Are Australia and New Zealand charging down the path labelled ‘European Union (EU)-style vaccination and natural healthcare policies’?
All over the world, the pressure on parents to vaccinate their children is constantly increasing, and Australia and New Zealand are no exceptions. Indeed, Australia recently became the first country in the world to introduce the controversial human papillomavirus (HPV) vaccine for boys. Pressure on parents often comes from family doctors, friends and peers, usually through a well-meaning misunderstanding of the ‘herd immunity’ concept. This pressure is often exaggerated through an unholy alliance of confusing legislation, unclear science and an hysterically pro-vaccination media. Just such a situation recently occurred in Australia – and may well be on the cards in New Zealand.
A flurry of media reports at the end of 2011 heralded a change by the Australian government to the rules governing vaccination and payment of certain benefits. In short, Australians who refused to get their kids fully vaccinated would be denied state benefits totalling AUS$2,100 (equivalent to £1395, €1,779 or US$2,163).
What the media didn’t make clear to readers, however, was that the law entitles parents to refuse vaccinations for their children, following a discussion with their doctor. In a clear example of language being deliberately selected for its emotional charge, vaccine-refusing parents are labelled ‘conscientious objectors’ by the legislation providing for the exemption.
Oddly enough, it was left to voices in the Australian vaccine choice movement, such as Meryl Dorey of the Australian Vaccination Network and long-time campaigner Viera Scheibner, to point out this extremely salient fact. Perhaps less oddly, the Murdoch press in Australia has come out strongly against parents who opt to exert their legal rights.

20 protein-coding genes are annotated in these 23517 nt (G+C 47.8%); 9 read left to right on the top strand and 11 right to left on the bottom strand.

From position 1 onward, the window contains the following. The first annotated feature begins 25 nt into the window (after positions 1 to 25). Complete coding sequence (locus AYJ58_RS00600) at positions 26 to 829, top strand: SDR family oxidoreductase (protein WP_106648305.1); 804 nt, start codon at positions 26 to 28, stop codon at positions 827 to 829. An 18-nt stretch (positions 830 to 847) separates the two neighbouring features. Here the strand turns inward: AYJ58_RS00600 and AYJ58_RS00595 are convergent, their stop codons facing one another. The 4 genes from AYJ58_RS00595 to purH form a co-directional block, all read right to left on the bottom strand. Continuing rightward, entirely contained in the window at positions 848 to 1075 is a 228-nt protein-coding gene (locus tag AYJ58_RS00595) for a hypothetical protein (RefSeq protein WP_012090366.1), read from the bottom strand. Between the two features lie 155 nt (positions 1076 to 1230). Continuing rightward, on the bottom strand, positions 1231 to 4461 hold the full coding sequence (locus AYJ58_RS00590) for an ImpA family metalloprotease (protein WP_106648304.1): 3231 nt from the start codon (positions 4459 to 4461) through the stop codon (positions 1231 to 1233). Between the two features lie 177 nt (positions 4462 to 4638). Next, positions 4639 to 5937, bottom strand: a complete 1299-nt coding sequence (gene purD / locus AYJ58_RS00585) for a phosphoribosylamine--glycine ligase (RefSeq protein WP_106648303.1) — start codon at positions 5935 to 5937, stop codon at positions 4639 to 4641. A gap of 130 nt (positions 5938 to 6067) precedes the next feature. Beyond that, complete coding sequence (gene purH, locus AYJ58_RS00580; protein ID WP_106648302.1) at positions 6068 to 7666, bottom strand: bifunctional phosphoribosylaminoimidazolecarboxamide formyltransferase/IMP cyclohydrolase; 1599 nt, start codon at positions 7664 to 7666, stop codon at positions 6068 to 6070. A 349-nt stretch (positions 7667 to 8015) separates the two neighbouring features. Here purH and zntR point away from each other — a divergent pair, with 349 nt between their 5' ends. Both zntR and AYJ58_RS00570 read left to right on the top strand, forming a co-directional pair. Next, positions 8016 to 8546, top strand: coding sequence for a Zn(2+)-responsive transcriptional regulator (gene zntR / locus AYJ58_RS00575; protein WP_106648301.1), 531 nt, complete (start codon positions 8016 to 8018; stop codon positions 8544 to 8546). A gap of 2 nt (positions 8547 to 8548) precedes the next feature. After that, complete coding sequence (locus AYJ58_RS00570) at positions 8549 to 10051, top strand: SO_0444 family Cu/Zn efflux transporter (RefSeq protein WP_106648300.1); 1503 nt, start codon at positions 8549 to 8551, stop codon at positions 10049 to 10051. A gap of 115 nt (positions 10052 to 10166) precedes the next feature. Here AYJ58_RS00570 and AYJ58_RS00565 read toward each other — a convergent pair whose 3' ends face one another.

While it looks rather like New Zealand may be preparing to align its vaccination policy firmly with Australia’s, shots aren’t the only health policy currently undergoing some form of harmonisation in that part of the world. Health claims on foods, for example, where the sides in both Australia and New Zealand are taking broadly similar positions to those that have marked the lengthy European debate that has led to the EU register of health claims on foods and food ingredients. This is a clear example of the international community harmonising with misplaced inter-governmental consensus decisions being made at the level of Codex Alimentarius, where methods of scientific substantiation of health claims have been on the agenda since 1997.
Unfortunately, two other recent developments may be even more worrying for New Zealand’s natural health sector. First, and despite prior defeats in the New Zealand Parliament, a ‘trans-Tasman’ regulatory agency called the Australia New Zealand Therapeutic Products Authority (ANZTPA) has been agreed, with jurisdiction over natural health products. It will be modelled on the Australian Therapeutic Goods Administration (TGA) and will replace both the TGA and New Zealand’s Medsafe – and is being sold to the public under the usual guise of “safeguard[ing] public health and safety”.
We and others pointed out the flaws in the ‘trans-Tarman’ approach back in 2008, when the proposal was for the ANZTPA simply to treat all natural health products in both countries as drugs. Since then, New Zealand has introduced – but not yet implemented into law – a Natural Health Products Bill, a Parliamentary report on which is due any day now. This Bill will enact a regulatory scheme specific to that country, and ANZTPA regulators will use a staged approach to bring the New Zealand natural products sector under their control – in other words, they will ‘see how it goes’ with the Natural Health Products Bill before reviewing the situation in 5 years’ time.
We take some comfort from the fact that ANH-Intl affiliate, the New Zealand Health Trust, has worked tirelessly to influence the Bill and continues to support its general thrust – despite still having major concerns with aspects of it. Time, as ever, will tell whether this latest example of regulatory convergence will bring the natural products industry of yet another country into the cold embrace of Euro-styled, pharmaceutical-influenced legislation.
Updated: 25 Jul 2012
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